Naval Air: November 4, 2002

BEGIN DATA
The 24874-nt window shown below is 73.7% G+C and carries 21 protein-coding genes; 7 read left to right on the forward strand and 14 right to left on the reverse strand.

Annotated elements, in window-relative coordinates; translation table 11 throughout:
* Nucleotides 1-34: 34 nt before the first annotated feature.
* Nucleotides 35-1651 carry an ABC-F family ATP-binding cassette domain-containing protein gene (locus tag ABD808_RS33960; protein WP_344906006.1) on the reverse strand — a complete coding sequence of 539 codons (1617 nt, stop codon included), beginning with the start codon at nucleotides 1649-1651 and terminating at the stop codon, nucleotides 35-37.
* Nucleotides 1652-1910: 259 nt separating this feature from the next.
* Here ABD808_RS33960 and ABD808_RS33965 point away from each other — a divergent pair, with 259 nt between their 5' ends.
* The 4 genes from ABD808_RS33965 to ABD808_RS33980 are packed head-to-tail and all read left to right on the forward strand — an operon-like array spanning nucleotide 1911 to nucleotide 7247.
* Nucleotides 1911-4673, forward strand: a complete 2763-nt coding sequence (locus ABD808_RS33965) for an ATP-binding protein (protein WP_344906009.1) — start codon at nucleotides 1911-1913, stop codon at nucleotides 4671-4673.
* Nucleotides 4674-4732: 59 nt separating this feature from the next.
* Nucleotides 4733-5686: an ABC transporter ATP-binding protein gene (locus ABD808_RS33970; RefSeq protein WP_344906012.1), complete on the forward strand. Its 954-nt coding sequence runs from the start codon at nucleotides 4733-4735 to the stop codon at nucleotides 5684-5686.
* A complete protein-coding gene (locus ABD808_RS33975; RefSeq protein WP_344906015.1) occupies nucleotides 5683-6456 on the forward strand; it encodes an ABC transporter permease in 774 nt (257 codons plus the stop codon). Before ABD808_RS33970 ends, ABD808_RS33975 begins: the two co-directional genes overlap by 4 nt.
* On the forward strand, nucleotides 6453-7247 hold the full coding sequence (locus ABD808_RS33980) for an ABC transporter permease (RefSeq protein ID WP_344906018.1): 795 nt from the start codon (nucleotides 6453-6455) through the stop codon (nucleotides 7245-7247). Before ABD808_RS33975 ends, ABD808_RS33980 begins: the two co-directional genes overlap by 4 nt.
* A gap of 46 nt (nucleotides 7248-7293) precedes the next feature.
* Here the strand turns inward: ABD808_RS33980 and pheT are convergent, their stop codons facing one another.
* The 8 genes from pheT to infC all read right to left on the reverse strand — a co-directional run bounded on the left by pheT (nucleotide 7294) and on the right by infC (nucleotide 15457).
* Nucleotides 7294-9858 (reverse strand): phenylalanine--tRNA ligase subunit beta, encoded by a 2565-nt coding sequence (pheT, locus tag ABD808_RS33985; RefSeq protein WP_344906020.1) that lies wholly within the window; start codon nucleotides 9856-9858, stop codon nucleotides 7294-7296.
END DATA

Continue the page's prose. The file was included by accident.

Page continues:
The Department of Defense wanted to cancel navy plans to keep building 90,000 ton, nuclear powered carriers. But the success of carrier operations in Afghanistan gave the navy a powerful argument which they used to good effect when lobbying Congress. The air force had been making a lot of noise about how it's long range bombers could attack any place on the planet. But Afghanistan demonstrated that the carriers could always get there first and could do more than the long range bombers. So now the navy is going to get the money to build more big carriers. The Department of Defense reformers wanted to build smaller carriers, and rely more on unpiloted aircraft (UAVs), and vertical take off bombers (like the new F-35). But the combat UAVs and F-35 are unproven and won't arrive until the end of the decade anyway. So the navy is going to get one or two new big carriers. What the navy is angling for now is a new hull design and they want to start building it in 2007. The Department of Defense had proposed a new, $10 billion carrier to start in construction in 2007, but using a hull based on the current Nimitz class carriers. In 2009, the new hull design, costing $11 billion, would start building. Both designs would contain a lot of labor saving equipment, cutting the crew size from 5,000 to 4,200 and lots of new gadgets in general. The navy would still have just twelve large carriers, with older ones being retired as the new ones entered service. But these might be the last of the giant carriers, as the new missiles and unpiloted bombers and fighters will eventually make their presence felt. 


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